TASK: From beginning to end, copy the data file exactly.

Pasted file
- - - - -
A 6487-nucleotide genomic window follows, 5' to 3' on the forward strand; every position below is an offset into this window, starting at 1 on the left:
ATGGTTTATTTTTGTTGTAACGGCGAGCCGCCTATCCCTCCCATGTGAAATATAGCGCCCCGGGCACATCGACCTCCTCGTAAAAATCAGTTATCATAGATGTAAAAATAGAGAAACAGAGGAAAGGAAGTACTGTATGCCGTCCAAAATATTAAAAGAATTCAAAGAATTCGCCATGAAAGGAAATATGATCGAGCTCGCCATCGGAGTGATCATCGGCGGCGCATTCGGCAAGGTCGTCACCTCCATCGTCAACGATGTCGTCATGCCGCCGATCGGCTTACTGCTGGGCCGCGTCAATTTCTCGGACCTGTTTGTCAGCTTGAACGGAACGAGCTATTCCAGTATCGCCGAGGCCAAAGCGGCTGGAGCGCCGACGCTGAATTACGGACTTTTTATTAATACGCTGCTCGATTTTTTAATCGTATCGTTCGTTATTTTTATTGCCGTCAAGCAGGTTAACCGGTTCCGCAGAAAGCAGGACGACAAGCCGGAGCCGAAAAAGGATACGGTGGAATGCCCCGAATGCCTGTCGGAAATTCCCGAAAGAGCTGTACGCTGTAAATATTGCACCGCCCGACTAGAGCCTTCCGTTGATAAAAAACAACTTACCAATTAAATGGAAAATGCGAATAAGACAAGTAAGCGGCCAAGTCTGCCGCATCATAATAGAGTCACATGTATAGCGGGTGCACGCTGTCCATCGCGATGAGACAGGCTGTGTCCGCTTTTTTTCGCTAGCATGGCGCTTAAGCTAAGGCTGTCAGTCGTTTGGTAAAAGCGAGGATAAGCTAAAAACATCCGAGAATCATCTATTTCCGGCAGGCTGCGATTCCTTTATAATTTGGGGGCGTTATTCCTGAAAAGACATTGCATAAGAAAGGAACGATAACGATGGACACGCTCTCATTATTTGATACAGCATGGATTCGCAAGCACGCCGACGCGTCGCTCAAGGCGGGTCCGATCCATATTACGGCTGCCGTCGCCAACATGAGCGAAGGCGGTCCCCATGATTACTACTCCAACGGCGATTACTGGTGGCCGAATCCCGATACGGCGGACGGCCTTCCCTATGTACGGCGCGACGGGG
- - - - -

A 6487-nucleotide genomic window follows, 5' to 3' on the forward strand; every position below is an offset into this window, starting at 1 on the left:
ATGGTTTATTTTTGTTGTAACGGCGAGCCGCCTATCCCTCCCATGTGAAATATAGCGCCCCGGGCACATCGACCTCCTCGTAAAAATCAGTTATCATAGATGTAAAAATAGAGAAACAGAGGAAAGGAAGTACTGTATGCCGTCCAAAATATTAAAAGAATTCAAAGAATTCGCCATGAAAGGAAATATGATCGAGCTCGCCATCGGAGTGATCATCGGCGGCGCATTCGGCAAGGTCGTCACCTCCATCGTCAACGATGTCGTCATGCCGCCGATCGGCTTACTGCTGGGCCGCGTCAATTTCTCGGACCTGTTTGTCAGCTTGAACGGAACGAGCTATTCCAGTATCGCCGAGGCCAAAGCGGCTGGAGCGCCGACGCTGAATTACGGACTTTTTATTAATACGCTGCTCGATTTTTTAATCGTATCGTTCGTTATTTTTATTGCCGTCAAGCAGGTTAACCGGTTCCGCAGAAAGCAGGACGACAAGCCGGAGCCGAAAAAGGATACGGTGGAATGCCCCGAATGCCTGTCGGAAATTCCCGAAAGAGCTGTACGCTGTAAATATTGCACCGCCCGACTAGAGCCTTCCGTTGATAAAAAACAACTTACCAATTAAATGGAAAATGCGAATAAGACAAGTAAGCGGCCAAGTCTGCCGCATCATAATAGAGTCACATGTATAGCGGGTGCACGCTGTCCATCGCGATGAGACAGGCTGTGTCCGCTTTTTTTCGCTAGCATGGCGCTTAAGCTAAGGCTGTCAGTCGTTTGGTAAAAGCGAGGATAAGCTAAAAACATCCGAGAATCATCTATTTCCGGCAGGCTGCGATTCCTTTATAATTTGGGGGCGTTATTCCTGAAAAGACATTGCATAAGAAAGGAACGATAACGATGGACACGCTCTCATTATTTGATACAGCATGGATTCGCAAGCACGCCGACGCGTCGCTCAAGGCGGGTCCGATCCATATTACGGCTGCCGTCGCCAACATGAGCGAAGGCGGTCCCCATGATTACTACTCCAACGGCGATTACTGGTGGCCGAATCCCGATACGGCGGACGGCCTTCCCTATGTACGGCGCGACGGGG